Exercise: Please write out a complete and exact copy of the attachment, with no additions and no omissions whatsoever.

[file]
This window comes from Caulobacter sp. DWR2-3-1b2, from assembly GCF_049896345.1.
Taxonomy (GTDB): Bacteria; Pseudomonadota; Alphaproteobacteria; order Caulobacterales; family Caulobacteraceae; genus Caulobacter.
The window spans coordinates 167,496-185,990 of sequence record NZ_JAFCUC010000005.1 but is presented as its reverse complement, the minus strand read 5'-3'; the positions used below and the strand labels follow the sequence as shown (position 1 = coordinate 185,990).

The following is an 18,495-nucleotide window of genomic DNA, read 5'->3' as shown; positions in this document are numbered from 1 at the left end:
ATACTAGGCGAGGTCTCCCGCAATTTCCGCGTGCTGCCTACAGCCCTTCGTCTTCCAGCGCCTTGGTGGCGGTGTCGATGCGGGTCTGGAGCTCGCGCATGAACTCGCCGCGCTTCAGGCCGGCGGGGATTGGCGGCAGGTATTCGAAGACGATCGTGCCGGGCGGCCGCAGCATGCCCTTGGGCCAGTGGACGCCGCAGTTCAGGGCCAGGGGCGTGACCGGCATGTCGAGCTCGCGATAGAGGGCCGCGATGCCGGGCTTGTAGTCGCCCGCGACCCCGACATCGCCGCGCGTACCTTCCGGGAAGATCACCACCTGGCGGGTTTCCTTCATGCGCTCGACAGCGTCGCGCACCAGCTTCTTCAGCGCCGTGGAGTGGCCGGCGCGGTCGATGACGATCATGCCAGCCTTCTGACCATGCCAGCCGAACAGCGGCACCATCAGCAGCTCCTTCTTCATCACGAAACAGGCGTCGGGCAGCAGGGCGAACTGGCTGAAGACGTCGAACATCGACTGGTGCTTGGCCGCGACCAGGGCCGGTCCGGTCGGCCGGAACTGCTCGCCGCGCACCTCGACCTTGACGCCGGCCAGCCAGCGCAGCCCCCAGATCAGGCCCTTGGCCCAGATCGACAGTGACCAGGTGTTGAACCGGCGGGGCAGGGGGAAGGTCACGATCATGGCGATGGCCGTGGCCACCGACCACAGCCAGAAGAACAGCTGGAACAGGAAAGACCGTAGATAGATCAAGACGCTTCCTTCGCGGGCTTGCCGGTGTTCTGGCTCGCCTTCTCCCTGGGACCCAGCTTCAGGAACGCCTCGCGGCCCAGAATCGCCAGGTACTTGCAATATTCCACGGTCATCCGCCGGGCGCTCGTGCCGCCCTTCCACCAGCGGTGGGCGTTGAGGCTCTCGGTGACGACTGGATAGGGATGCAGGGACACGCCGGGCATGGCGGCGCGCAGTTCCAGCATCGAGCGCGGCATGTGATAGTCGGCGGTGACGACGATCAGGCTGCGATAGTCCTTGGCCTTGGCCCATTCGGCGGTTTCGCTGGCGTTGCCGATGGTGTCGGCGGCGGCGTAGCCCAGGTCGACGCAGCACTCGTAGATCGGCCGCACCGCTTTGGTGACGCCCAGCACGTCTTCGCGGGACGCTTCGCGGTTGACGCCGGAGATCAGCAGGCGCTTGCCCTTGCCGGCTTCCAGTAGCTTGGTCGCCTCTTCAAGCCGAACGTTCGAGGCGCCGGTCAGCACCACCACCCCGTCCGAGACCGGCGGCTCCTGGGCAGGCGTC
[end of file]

This window comes from Caulobacter sp. DWR2-3-1b2, from assembly GCF_049896345.1.
Taxonomy (GTDB): Bacteria; Pseudomonadota; Alphaproteobacteria; order Caulobacterales; family Caulobacteraceae; genus Caulobacter.
The window spans coordinates 167,496-185,990 of sequence record NZ_JAFCUC010000005.1 but is presented as its reverse complement, the minus strand read 5'-3'; the positions used below and the strand labels follow the sequence as shown (position 1 = coordinate 185,990).

The following is an 18,495-nucleotide window of genomic DNA, read 5'->3' as shown; positions in this document are numbered from 1 at the left end:
ATACTAGGCGAGGTCTCCCGCAATTTCCGCGTGCTGCCTACAGCCCTTCGTCTTCCAGCGCCTTGGTGGCGGTGTCGATGCGGGTCTGGAGCTCGCGCATGAACTCGCCGCGCTTCAGGCCGGCGGGGATTGGCGGCAGGTATTCGAAGACGATCGTGCCGGGCGGCCGCAGCATGCCCTTGGGCCAGTGGACGCCGCAGTTCAGGGCCAGGGGCGTGACCGGCATGTCGAGCTCGCGATAGAGGGCCGCGATGCCGGGCTTGTAGTCGCCCGCGACCCCGACATCGCCGCGCGTACCTTCCGGGAAGATCACCACCTGGCGGGTTTCCTTCATGCGCTCGACAGCGTCGCGCACCAGCTTCTTCAGCGCCGTGGAGTGGCCGGCGCGGTCGATGACGATCATGCCAGCCTTCTGACCATGCCAGCCGAACAGCGGCACCATCAGCAGCTCCTTCTTCATCACGAAACAGGCGTCGGGCAGCAGGGCGAACTGGCTGAAGACGTCGAACATCGACTGGTGCTTGGCCGCGACCAGGGCCGGTCCGGTCGGCCGGAACTGCTCGCCGCGCACCTCGACCTTGACGCCGGCCAGCCAGCGCAGCCCCCAGATCAGGCCCTTGGCCCAGATCGACAGTGACCAGGTGTTGAACCGGCGGGGCAGGGGGAAGGTCACGATCATGGCGATGGCCGTGGCCACCGACCACAGCCAGAAGAACAGCTGGAACAGGAAAGACCGTAGATAGATCAAGACGCTTCCTTCGCGGGCTTGCCGGTGTTCTGGCTCGCCTTCTCCCTGGGACCCAGCTTCAGGAACGCCTCGCGGCCCAGAATCGCCAGGTACTTGCAATATTCCACGGTCATCCGCCGGGCGCTCGTGCCGCCCTTCCACCAGCGGTGGGCGTTGAGGCTCTCGGTGACGACTGGATAGGGATGCAGGGACACGCCGGGCATGGCGGCGCGCAGTTCCAGCATCGAGCGCGGCATGTGATAGTCGGCGGTGACGACGATCAGGCTGCGATAGTCCTTGGCCTTGGCCCATTCGGCGGTTTCGCTGGCGTTGCCGATGGTGTCGGCGGCGGCGTAGCCCAGGTCGACGCAGCACTCGTAGATCGGCCGCACCGCTTTGGTGACGCCCAGCACGTCTTCGCGGGACGCTTCGCGGTTGACGCCGGAGATCAGCAGGCGCTTGCCCTTGCCGGCTTCCAGTAGCTTGGTCGCCTCTTCAAGCCGAACGTTCGAGGCGCCGGTCAGCACCACCACCCCGTCCGAGACCGGCGGCTCCTGGGCAGGCGTC